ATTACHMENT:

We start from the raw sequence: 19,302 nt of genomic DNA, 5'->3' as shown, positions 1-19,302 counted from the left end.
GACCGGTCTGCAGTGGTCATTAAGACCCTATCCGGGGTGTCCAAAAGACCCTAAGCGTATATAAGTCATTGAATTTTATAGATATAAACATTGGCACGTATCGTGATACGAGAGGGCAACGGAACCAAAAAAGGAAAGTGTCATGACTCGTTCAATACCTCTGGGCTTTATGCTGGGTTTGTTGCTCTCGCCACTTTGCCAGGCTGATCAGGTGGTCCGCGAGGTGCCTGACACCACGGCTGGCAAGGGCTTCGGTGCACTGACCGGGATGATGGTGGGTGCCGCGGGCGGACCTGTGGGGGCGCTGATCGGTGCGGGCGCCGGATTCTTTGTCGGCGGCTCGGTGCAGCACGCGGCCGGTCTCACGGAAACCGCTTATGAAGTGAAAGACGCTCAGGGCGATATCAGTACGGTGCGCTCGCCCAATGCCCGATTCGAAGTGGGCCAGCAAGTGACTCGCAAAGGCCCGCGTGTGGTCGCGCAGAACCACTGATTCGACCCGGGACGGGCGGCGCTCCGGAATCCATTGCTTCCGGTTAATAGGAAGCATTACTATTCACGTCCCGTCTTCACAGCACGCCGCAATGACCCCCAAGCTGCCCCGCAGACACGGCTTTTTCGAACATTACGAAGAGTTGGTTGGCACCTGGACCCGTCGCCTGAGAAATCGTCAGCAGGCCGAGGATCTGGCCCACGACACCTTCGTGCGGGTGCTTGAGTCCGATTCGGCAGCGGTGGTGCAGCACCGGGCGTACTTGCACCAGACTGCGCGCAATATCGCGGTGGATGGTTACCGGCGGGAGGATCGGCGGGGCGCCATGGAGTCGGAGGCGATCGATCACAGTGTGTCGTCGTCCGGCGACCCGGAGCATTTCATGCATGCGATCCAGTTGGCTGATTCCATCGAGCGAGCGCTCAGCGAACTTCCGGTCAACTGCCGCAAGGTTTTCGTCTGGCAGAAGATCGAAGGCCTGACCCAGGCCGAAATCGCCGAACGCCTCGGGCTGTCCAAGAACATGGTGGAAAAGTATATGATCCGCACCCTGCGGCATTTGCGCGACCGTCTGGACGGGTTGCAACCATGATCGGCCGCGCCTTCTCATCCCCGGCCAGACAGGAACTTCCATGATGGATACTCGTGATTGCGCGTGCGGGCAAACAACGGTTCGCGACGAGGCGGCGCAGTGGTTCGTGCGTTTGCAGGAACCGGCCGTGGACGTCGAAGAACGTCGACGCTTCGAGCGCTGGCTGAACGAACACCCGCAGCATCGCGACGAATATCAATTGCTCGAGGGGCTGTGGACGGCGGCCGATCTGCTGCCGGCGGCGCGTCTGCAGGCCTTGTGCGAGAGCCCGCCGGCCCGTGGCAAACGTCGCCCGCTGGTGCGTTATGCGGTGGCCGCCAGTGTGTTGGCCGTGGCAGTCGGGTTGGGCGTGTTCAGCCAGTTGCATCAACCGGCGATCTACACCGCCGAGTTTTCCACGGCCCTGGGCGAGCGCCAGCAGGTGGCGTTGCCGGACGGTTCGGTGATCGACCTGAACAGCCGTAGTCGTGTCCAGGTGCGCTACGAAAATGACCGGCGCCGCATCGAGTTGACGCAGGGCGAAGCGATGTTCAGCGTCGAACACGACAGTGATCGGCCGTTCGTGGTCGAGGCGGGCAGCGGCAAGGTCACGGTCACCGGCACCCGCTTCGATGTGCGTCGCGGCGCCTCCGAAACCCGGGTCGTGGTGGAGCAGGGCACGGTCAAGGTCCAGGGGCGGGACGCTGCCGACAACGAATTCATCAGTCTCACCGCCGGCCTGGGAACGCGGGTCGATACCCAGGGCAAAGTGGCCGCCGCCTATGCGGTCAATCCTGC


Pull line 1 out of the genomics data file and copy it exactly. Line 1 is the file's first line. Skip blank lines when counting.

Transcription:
We start from the raw sequence: 19,302 nt of genomic DNA, 5'->3' as shown, positions 1-19,302 counted from the left end.